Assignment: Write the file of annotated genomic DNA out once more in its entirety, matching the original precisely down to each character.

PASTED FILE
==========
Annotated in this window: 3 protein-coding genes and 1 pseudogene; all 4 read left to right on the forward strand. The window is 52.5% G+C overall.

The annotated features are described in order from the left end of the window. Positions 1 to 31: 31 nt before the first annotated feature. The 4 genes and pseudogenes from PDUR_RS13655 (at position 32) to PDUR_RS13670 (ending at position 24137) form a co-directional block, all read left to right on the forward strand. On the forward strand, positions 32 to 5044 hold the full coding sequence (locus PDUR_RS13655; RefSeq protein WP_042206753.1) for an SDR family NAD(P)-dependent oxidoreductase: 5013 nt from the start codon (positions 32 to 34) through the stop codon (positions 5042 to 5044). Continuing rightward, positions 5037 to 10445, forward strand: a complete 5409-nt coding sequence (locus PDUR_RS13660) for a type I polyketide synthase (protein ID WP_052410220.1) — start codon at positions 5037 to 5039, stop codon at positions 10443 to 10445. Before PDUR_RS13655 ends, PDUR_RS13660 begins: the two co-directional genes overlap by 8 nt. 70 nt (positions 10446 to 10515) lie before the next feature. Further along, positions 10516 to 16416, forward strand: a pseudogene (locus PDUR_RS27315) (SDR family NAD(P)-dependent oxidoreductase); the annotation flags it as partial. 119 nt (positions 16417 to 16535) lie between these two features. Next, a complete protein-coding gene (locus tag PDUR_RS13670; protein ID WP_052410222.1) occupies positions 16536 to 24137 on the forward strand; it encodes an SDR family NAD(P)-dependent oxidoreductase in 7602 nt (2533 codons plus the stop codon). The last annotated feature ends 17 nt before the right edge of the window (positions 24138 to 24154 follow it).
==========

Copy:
Annotated in this window: 3 protein-coding genes and 1 pseudogene; all 4 read left to right on the forward strand. The window is 52.5% G+C overall.

The annotated features are described in order from the left end of the window. Positions 1 to 31: 31 nt before the first annotated feature. The 4 genes and pseudogenes from PDUR_RS13655 (at position 32) to PDUR_RS13670 (ending at position 24137) form a co-directional block, all read left to right on the forward strand. On the forward strand, positions 32 to 5044 hold the full coding sequence (locus PDUR_RS13655; RefSeq protein WP_042206753.1) for an SDR family NAD(P)-dependent oxidoreductase: 5013 nt from the start codon (positions 32 to 34) through the stop codon (positions 5042 to 5044). Continuing rightward, positions 5037 to 10445, forward strand: a complete 5409-nt coding sequence (locus PDUR_RS13660) for a type I polyketide synthase (protein ID WP_052410220.1) — start codon at positions 5037 to 5039, stop codon at positions 10443 to 10445. Before PDUR_RS13655 ends, PDUR_RS13660 begins: the two co-directional genes overlap by 8 nt. 70 nt (positions 10446 to 10515) lie before the next feature. Further along, positions 10516 to 16416, forward strand: a pseudogene (locus PDUR_RS27315) (SDR family NAD(P)-dependent oxidoreductase); the annotation flags it as partial. 119 nt (positions 16417 to 16535) lie between these two features. Next, a complete protein-coding gene (locus tag PDUR_RS13670; protein ID WP_052410222.1) occupies positions 16536 to 24137 on the forward strand; it encodes an SDR family NAD(P)-dependent oxidoreductase in 7602 nt (2533 codons plus the stop codon). The last annotated feature ends 17 nt before the right edge of the window (positions 24138 to 24154 follow it).